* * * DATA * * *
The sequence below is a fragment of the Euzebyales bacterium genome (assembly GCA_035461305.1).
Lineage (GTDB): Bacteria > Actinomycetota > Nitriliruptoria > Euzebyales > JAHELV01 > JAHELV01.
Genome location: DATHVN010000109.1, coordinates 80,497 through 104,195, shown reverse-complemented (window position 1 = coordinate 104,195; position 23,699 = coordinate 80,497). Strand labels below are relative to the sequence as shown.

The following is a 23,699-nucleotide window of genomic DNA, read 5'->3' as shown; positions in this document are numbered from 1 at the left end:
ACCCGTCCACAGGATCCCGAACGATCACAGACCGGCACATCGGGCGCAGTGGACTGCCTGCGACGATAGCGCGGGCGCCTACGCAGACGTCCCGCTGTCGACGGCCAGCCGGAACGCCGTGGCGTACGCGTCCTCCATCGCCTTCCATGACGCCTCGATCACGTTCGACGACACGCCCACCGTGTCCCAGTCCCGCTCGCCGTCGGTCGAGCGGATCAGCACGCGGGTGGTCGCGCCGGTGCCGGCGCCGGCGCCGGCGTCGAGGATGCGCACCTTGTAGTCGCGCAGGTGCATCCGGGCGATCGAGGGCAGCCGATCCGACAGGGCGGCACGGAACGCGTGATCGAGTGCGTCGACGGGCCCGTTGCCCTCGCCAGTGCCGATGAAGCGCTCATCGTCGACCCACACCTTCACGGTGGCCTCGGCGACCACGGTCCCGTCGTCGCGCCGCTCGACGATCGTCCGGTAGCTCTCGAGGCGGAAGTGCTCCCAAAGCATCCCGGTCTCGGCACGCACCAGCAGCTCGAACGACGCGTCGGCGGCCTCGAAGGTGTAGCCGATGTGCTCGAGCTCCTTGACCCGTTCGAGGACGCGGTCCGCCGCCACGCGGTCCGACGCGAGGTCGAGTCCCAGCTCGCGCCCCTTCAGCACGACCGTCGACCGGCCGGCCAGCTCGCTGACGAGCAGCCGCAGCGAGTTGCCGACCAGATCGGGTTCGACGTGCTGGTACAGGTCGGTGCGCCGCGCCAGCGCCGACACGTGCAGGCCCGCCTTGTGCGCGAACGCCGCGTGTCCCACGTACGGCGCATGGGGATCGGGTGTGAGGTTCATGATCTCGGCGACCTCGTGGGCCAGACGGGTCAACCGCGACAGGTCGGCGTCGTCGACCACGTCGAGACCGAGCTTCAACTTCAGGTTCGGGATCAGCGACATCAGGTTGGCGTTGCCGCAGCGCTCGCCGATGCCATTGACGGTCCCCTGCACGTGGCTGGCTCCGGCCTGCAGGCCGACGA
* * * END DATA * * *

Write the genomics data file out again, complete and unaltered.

The sequence below is a fragment of the Euzebyales bacterium genome (assembly GCA_035461305.1).
Lineage (GTDB): Bacteria > Actinomycetota > Nitriliruptoria > Euzebyales > JAHELV01 > JAHELV01.
Genome location: DATHVN010000109.1, coordinates 80,497 through 104,195, shown reverse-complemented (window position 1 = coordinate 104,195; position 23,699 = coordinate 80,497). Strand labels below are relative to the sequence as shown.

The following is a 23,699-nucleotide window of genomic DNA, read 5'->3' as shown; positions in this document are numbered from 1 at the left end:
ACCCGTCCACAGGATCCCGAACGATCACAGACCGGCACATCGGGCGCAGTGGACTGCCTGCGACGATAGCGCGGGCGCCTACGCAGACGTCCCGCTGTCGACGGCCAGCCGGAACGCCGTGGCGTACGCGTCCTCCATCGCCTTCCATGACGCCTCGATCACGTTCGACGACACGCCCACCGTGTCCCAGTCCCGCTCGCCGTCGGTCGAGCGGATCAGCACGCGGGTGGTCGCGCCGGTGCCGGCGCCGGCGCCGGCGTCGAGGATGCGCACCTTGTAGTCGCGCAGGTGCATCCGGGCGATCGAGGGCAGCCGATCCGACAGGGCGGCACGGAACGCGTGATCGAGTGCGTCGACGGGCCCGTTGCCCTCGCCAGTGCCGATGAAGCGCTCATCGTCGACCCACACCTTCACGGTGGCCTCGGCGACCACGGTCCCGTCGTCGCGCCGCTCGACGATCGTCCGGTAGCTCTCGAGGCGGAAGTGCTCCCAAAGCATCCCGGTCTCGGCACGCACCAGCAGCTCGAACGACGCGTCGGCGGCCTCGAAGGTGTAGCCGATGTGCTCGAGCTCCTTGACCCGTTCGAGGACGCGGTCCGCCGCCACGCGGTCCGACGCGAGGTCGAGTCCCAGCTCGCGCCCCTTCAGCACGACCGTCGACCGGCCGGCCAGCTCGCTGACGAGCAGCCGCAGCGAGTTGCCGACCAGATCGGGTTCGACGTGCTGGTACAGGTCGGTGCGCCGCGCCAGCGCCGACACGTGCAGGCCCGCCTTGTGCGCGAACGCCGCGTGTCCCACGTACGGCGCATGGGGATCGGGTGTGAGGTTCATGATCTCGGCGACCTCGTGGGCCAGACGGGTCAACCGCGACAGGTCGGCGTCGTCGACCACGTCGAGACCGAGCTTCAACTTCAGGTTCGGGATCAGCGACATCAGGTTGGCGTTGCCGCAGCGCTCGCCGATGCCATTGACGGTCCCCTGCACGTGGCTGGCTCCGGCCTGCAGGCCGACGA